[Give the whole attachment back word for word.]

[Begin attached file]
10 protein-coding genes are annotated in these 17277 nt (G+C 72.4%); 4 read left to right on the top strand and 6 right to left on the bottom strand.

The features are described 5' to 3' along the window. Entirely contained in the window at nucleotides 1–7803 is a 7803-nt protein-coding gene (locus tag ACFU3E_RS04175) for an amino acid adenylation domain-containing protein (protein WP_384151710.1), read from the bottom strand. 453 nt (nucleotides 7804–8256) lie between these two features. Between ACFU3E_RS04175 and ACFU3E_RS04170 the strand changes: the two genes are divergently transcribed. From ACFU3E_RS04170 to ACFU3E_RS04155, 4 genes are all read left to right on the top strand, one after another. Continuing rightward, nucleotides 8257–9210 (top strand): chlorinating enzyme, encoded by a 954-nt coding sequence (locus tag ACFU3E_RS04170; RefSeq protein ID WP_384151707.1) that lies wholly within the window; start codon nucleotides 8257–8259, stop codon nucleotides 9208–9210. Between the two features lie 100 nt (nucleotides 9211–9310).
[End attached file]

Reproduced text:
10 protein-coding genes are annotated in these 17277 nt (G+C 72.4%); 4 read left to right on the top strand and 6 right to left on the bottom strand.

The features are described 5' to 3' along the window. Entirely contained in the window at nucleotides 1–7803 is a 7803-nt protein-coding gene (locus tag ACFU3E_RS04175) for an amino acid adenylation domain-containing protein (protein WP_384151710.1), read from the bottom strand. 453 nt (nucleotides 7804–8256) lie between these two features. Between ACFU3E_RS04175 and ACFU3E_RS04170 the strand changes: the two genes are divergently transcribed. From ACFU3E_RS04170 to ACFU3E_RS04155, 4 genes are all read left to right on the top strand, one after another. Continuing rightward, nucleotides 8257–9210 (top strand): chlorinating enzyme, encoded by a 954-nt coding sequence (locus tag ACFU3E_RS04170; RefSeq protein ID WP_384151707.1) that lies wholly within the window; start codon nucleotides 8257–8259, stop codon nucleotides 9208–9210. Between the two features lie 100 nt (nucleotides 9211–9310).